delivered the opinion of the court:
In a jury trial the defendant was found guilty of burglary and theft of property having a value in excess of $150. The court entered judgment on both verdicts and sentenced the defendant to 1-3 years in the State Penitentiary only on the burglary count.
While the defendant has raised three issues for review, the principal question that presents itself to this court is whether the admission of possible inferential evidence of other crimes at the trial of the defendant denied him due process of law. Tire second contention of the defendant, which we will consider first, is that he was improperly convicted for theft as well as burglary. The State agrees and has cited People v. Lilly (1974), 56 Ill.2d 493, 309 N.E.2d 1, which holds that where two offenses arise out of the same transaction the conviction and sentence should be only as to the greater offense. Accordingly, under Lilly the conviction for theft will be vacated. Inasmuch as the theft conviction will be vacated, the third contention of the defendant, that is the value of the property taken as being less than $150, is not an issue.
On January 27, 1973, Bolivar Villarreal and his family left their residence in Addison, Illinois, about 2 in the afternoon to go shopping. Prior to leaving they had locked all the doors and windows. Between 6-7 o’clock of the same day one Donald Infusino and John Francione observed a green 1970 Chevrolet in the vicinity of the Villarreal residence. The car drove away with its lights off, and when they were subsequently turned on Infusino got the license number of the car. An ISPERN message was sent out by the Addison police and within an hour the defendant and another party were curbed and apprehended by officers of the Schiller Park and Franklin Park police departments. In the back seat of the car was a color television set, which the defendant said belonged to a relative. The defendant was taken to the Franklin Park police department and subsequently transferred to the Addison police department, together with the television set. When the Villarreals returned home, about 9 P.M., they discovered that the house had been burglarized by entry through a window in the kitchen area and that their color television set had been taken. The television set in the possession of the defendant was identified as the property of the Villarreals later that evening at the Addison police department. While the serial numbers of the television set and the identification of the same were being verified, the defendant, whose shoes had been taken from him, escaped. It is to be noted that this was on January 27. After he was indicted for burglary he subsequently surrendered himself at the Du Page County Jail on April 11,1973.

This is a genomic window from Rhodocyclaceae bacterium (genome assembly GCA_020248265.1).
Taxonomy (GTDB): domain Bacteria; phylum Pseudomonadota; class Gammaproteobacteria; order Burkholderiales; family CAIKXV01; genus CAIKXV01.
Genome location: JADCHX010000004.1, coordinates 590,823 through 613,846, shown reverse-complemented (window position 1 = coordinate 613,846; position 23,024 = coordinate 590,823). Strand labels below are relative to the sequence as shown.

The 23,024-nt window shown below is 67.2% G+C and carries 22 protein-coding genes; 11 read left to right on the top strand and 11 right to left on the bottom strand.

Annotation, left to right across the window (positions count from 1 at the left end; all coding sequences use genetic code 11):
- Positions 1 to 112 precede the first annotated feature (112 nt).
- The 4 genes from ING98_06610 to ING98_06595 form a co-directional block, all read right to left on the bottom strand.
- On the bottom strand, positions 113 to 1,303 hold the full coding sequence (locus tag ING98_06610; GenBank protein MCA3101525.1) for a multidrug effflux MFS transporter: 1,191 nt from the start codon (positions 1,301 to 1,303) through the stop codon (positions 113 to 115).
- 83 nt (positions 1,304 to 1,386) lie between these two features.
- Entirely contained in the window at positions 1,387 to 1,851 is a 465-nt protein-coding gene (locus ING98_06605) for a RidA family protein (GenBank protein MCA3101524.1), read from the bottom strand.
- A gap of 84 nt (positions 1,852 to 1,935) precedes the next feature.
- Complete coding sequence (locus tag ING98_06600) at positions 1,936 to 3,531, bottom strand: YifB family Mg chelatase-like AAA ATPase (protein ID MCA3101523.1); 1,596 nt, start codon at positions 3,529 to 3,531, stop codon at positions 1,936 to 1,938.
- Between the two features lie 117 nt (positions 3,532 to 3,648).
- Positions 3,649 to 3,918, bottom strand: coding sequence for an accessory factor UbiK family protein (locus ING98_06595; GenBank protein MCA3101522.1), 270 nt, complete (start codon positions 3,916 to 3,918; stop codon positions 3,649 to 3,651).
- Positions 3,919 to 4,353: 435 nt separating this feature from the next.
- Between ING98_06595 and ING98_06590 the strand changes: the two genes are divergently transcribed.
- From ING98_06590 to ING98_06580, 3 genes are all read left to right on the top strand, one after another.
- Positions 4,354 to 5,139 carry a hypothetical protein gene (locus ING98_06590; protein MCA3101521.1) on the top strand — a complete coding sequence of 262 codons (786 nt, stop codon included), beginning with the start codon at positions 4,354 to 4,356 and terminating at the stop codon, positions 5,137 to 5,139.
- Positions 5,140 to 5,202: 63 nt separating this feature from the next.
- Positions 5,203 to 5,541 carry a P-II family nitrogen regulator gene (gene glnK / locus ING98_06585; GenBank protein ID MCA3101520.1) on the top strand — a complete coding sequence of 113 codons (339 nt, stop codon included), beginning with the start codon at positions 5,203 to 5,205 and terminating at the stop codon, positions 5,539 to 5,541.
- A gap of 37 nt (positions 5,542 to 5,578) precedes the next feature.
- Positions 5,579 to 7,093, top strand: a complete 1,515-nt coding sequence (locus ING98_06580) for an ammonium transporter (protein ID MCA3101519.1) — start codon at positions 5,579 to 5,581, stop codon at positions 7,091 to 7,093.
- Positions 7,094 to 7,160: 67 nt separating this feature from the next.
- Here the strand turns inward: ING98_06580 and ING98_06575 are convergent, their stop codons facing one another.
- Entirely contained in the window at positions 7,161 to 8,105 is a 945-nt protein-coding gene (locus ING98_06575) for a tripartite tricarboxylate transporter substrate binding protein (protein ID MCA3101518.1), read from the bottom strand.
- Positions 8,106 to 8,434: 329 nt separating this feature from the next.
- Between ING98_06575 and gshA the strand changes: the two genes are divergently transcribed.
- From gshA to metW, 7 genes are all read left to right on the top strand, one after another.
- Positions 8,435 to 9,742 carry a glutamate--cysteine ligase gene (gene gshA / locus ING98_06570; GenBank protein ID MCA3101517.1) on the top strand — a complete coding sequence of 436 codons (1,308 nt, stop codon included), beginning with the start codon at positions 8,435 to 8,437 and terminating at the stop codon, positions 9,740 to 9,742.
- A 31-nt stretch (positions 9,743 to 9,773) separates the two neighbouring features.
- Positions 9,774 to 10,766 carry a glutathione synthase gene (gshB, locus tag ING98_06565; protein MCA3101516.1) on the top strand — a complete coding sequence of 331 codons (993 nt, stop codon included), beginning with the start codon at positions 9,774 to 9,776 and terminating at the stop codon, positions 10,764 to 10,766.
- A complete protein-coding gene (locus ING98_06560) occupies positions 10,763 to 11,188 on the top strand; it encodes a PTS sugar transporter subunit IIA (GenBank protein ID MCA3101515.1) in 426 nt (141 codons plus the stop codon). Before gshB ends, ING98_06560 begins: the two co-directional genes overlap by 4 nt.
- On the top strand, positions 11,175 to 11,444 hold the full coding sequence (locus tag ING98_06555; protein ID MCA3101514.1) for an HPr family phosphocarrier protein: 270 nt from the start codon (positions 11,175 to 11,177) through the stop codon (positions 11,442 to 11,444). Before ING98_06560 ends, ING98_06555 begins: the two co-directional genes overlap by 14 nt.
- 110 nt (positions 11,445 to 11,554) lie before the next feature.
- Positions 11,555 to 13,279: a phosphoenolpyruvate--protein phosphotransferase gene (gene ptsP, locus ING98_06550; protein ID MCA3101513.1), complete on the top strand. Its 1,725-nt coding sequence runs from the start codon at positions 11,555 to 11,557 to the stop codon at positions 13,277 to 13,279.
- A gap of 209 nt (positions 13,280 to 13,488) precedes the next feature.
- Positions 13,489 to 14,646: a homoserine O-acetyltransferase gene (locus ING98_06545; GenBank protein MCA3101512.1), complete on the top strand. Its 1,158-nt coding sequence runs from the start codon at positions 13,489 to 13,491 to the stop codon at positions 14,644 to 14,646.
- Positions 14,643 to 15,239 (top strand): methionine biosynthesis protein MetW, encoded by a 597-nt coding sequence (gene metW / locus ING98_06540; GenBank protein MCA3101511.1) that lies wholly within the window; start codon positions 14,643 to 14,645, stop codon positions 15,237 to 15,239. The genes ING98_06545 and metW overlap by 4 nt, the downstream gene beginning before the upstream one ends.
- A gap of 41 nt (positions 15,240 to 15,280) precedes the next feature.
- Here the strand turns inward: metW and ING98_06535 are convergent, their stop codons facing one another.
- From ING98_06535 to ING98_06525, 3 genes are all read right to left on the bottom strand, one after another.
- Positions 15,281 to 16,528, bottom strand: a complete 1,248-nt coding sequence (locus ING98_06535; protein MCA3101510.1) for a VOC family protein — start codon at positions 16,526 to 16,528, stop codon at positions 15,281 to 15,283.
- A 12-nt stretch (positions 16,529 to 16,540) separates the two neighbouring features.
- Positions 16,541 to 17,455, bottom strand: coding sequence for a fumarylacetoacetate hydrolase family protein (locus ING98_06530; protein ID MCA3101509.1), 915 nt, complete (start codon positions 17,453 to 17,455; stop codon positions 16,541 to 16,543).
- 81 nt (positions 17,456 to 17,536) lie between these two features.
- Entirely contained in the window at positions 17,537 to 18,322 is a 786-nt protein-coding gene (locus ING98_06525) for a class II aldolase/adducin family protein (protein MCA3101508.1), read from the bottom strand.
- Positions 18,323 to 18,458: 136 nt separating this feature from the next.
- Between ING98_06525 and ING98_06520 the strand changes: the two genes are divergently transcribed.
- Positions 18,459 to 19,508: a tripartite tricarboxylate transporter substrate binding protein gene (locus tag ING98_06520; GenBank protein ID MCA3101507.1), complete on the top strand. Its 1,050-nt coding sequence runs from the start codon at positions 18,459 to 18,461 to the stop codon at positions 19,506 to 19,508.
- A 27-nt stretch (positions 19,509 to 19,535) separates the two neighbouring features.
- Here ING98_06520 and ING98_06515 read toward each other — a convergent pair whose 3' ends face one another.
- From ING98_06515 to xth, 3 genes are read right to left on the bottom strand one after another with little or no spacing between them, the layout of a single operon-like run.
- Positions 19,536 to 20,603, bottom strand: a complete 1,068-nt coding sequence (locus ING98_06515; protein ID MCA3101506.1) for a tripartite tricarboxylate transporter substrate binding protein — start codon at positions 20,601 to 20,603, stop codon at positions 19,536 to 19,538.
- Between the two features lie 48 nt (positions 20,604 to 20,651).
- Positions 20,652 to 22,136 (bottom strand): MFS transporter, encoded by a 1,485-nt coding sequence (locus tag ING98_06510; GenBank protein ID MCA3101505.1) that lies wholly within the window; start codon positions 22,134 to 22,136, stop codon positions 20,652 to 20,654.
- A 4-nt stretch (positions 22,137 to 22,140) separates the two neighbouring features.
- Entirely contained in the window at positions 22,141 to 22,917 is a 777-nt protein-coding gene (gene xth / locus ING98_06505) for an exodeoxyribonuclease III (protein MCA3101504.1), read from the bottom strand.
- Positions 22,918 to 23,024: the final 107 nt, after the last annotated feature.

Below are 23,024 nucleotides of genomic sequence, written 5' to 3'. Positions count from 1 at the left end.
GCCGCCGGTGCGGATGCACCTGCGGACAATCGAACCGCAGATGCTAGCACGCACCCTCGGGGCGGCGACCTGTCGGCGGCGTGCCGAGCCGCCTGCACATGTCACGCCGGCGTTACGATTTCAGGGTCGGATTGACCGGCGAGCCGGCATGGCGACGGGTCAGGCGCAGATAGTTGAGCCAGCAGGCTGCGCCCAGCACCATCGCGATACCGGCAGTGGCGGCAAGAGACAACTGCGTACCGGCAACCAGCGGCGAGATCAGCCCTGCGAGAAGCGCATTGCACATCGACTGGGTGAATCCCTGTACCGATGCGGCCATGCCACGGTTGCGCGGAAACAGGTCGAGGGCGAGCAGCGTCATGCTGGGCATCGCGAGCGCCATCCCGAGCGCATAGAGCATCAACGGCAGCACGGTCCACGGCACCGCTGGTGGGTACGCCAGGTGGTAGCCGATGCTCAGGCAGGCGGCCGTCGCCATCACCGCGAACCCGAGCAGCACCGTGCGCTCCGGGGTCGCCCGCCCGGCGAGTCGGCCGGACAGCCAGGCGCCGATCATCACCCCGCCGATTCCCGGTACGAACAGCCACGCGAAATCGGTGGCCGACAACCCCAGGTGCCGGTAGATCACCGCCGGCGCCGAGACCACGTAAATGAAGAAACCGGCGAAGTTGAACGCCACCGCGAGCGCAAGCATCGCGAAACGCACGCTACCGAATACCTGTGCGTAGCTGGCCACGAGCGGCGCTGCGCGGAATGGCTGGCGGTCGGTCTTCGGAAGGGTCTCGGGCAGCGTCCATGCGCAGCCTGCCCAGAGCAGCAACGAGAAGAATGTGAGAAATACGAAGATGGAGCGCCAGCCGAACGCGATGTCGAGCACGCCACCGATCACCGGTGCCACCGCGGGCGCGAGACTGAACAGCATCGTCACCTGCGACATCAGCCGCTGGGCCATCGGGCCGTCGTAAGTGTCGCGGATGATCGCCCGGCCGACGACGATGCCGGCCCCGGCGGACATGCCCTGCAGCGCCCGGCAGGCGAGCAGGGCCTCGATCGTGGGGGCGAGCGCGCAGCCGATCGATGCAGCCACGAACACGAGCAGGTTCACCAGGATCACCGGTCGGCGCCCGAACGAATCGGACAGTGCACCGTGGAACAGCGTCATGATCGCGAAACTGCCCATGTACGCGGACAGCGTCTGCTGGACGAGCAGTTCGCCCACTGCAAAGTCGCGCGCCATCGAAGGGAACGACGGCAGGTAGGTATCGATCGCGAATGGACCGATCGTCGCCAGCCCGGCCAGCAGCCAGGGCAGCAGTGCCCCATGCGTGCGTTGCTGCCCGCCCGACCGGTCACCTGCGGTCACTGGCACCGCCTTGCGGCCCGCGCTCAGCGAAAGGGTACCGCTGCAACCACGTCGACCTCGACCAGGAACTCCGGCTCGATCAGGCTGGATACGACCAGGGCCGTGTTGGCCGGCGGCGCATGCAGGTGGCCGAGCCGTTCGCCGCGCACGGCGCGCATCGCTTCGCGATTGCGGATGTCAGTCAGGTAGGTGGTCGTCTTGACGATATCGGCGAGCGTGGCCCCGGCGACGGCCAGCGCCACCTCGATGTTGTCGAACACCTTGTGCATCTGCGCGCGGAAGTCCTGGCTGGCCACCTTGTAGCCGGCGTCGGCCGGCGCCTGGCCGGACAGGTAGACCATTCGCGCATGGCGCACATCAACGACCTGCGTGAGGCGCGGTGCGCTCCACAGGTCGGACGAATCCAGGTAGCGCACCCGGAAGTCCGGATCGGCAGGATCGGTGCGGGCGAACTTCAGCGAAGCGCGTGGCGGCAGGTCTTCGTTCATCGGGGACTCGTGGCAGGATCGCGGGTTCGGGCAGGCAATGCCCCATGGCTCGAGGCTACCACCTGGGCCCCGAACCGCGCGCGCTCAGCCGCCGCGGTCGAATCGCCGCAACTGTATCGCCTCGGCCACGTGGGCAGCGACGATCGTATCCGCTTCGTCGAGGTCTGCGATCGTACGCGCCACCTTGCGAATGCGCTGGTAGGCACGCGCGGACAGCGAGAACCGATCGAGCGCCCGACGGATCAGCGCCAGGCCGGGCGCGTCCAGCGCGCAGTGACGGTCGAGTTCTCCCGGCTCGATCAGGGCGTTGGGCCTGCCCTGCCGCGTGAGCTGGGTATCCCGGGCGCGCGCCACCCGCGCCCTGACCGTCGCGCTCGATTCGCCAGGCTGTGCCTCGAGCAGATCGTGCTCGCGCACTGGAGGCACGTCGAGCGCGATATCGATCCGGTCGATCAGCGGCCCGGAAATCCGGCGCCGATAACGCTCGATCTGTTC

We turn then to the contention of the defendant that certain evidence was before the jury from which they might infer that the defendant had *553committed other crimes. At the outset it' is to be noted that the defen-' dant does not challenge the identification of his car at or near the scene of the burglary, nor does he challenge the fact that he was in possession of the stolen television set at the time of his apprehension, at which time he said he got it from a relative.
The officer who arrested the defendant, upon redirect examination, was asked if he noticed anything unusual about the condition of the defendant. He replied, “No,” but volunteered the information that he was familiar with the defendant through previous incidents with the police. Defendant’s counsel objected, and the volunteered statement was immediately stricken from the record by the court and the jury was instructed to disregard the statement. Briefly, we consider this to be harmless error. (People v. Abbott (1969), 110 Ill.App.2d 462, 249 N.E.2d 675.) The other statement which defendant contends was prejudicial was a volunteered statement by another arresting officer who stated that the companion in the car with the defendant was a juvenile. We do not see any prejudice in designating his companion as being a juvenile, nor have we found any authority so holding. As the court observed, it was a fact that the party in question was a juvenile. We find no error in this regard.